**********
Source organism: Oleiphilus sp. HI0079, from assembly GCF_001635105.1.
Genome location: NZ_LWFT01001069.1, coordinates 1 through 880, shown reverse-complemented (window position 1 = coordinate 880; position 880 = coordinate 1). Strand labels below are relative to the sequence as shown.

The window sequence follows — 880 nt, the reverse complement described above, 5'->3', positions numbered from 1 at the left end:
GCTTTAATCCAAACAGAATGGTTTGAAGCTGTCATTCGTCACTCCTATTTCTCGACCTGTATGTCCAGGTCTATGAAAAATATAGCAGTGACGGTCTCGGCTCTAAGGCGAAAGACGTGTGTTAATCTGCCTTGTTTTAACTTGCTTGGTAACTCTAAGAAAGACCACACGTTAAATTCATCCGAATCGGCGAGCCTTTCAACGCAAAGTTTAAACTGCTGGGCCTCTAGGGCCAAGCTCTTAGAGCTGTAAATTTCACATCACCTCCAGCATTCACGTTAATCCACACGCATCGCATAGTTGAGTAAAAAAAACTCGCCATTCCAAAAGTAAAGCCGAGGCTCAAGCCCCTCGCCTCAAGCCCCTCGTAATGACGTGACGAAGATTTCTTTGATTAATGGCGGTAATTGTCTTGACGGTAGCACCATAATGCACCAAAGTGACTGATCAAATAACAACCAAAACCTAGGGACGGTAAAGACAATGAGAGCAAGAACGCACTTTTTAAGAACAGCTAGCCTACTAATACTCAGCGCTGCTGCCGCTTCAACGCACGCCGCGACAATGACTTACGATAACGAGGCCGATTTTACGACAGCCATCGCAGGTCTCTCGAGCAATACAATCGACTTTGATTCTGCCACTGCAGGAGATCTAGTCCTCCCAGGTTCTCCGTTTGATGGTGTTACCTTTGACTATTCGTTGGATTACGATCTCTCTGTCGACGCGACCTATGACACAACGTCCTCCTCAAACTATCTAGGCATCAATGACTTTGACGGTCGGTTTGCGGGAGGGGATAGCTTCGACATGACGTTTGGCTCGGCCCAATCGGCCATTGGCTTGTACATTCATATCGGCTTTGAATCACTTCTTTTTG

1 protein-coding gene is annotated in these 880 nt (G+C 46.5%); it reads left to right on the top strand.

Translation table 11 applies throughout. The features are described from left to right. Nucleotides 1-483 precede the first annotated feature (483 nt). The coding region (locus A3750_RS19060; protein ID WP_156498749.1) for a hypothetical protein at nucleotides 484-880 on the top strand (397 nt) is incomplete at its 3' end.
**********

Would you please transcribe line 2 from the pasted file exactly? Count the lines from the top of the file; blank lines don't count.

Genome location: NZ_LWFT01001069.1, coordinates 1 through 880, shown reverse-complemented (window position 1 = coordinate 880; position 880 = coordinate 1). Strand labels below are relative to the sequence as shown.